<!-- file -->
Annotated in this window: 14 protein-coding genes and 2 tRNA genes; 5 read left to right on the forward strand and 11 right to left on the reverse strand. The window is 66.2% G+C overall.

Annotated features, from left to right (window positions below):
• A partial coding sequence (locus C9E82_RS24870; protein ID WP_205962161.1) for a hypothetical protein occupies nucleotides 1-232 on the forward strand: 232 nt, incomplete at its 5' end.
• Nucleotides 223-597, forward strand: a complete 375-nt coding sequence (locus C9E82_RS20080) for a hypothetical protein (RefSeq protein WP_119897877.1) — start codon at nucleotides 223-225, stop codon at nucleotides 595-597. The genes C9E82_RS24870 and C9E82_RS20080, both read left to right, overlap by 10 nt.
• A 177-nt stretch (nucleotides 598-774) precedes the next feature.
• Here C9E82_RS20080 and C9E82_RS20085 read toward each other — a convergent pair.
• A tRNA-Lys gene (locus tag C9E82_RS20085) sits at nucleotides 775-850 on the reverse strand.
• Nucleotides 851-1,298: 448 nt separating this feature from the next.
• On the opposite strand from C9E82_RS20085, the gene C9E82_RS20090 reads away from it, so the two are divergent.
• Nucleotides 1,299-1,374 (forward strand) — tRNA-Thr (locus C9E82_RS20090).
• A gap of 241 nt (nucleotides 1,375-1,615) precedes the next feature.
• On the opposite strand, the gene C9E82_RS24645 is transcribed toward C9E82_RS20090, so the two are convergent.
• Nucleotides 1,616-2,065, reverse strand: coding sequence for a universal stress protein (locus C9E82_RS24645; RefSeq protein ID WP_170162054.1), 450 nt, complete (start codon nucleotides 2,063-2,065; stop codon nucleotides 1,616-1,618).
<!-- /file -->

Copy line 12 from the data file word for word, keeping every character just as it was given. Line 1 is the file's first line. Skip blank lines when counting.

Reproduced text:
• On the opposite strand, the gene C9E82_RS24645 is transcribed toward C9E82_RS20090, so the two are convergent.